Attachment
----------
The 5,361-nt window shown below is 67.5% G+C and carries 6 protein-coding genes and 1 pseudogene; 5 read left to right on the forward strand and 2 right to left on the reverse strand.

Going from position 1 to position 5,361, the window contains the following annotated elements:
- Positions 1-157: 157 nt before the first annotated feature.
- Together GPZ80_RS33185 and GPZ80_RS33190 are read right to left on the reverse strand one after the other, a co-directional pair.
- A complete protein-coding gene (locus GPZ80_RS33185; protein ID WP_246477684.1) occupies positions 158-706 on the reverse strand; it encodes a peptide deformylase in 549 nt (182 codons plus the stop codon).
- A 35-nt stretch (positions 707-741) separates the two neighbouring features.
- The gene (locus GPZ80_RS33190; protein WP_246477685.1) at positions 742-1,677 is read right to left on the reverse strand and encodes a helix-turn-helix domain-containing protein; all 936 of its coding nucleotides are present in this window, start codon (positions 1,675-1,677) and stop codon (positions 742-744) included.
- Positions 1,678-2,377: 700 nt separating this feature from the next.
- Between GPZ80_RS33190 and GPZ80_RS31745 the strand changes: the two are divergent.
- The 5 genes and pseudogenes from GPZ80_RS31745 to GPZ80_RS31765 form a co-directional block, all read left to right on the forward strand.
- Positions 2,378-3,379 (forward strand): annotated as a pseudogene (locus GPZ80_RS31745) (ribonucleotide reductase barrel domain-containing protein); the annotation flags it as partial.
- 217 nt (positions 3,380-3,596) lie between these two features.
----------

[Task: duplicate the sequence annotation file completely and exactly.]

The 5,361-nt window shown below is 67.5% G+C and carries 6 protein-coding genes and 1 pseudogene; 5 read left to right on the forward strand and 2 right to left on the reverse strand.

Going from position 1 to position 5,361, the window contains the following annotated elements:
- Positions 1-157: 157 nt before the first annotated feature.
- Together GPZ80_RS33185 and GPZ80_RS33190 are read right to left on the reverse strand one after the other, a co-directional pair.
- A complete protein-coding gene (locus GPZ80_RS33185; protein ID WP_246477684.1) occupies positions 158-706 on the reverse strand; it encodes a peptide deformylase in 549 nt (182 codons plus the stop codon).
- A 35-nt stretch (positions 707-741) separates the two neighbouring features.
- The gene (locus GPZ80_RS33190; protein WP_246477685.1) at positions 742-1,677 is read right to left on the reverse strand and encodes a helix-turn-helix domain-containing protein; all 936 of its coding nucleotides are present in this window, start codon (positions 1,675-1,677) and stop codon (positions 742-744) included.
- Positions 1,678-2,377: 700 nt separating this feature from the next.
- Between GPZ80_RS33190 and GPZ80_RS31745 the strand changes: the two are divergent.
- The 5 genes and pseudogenes from GPZ80_RS31745 to GPZ80_RS31765 form a co-directional block, all read left to right on the forward strand.
- Positions 2,378-3,379 (forward strand): annotated as a pseudogene (locus GPZ80_RS31745) (ribonucleotide reductase barrel domain-containing protein); the annotation flags it as partial.
- 217 nt (positions 3,380-3,596) lie between these two features.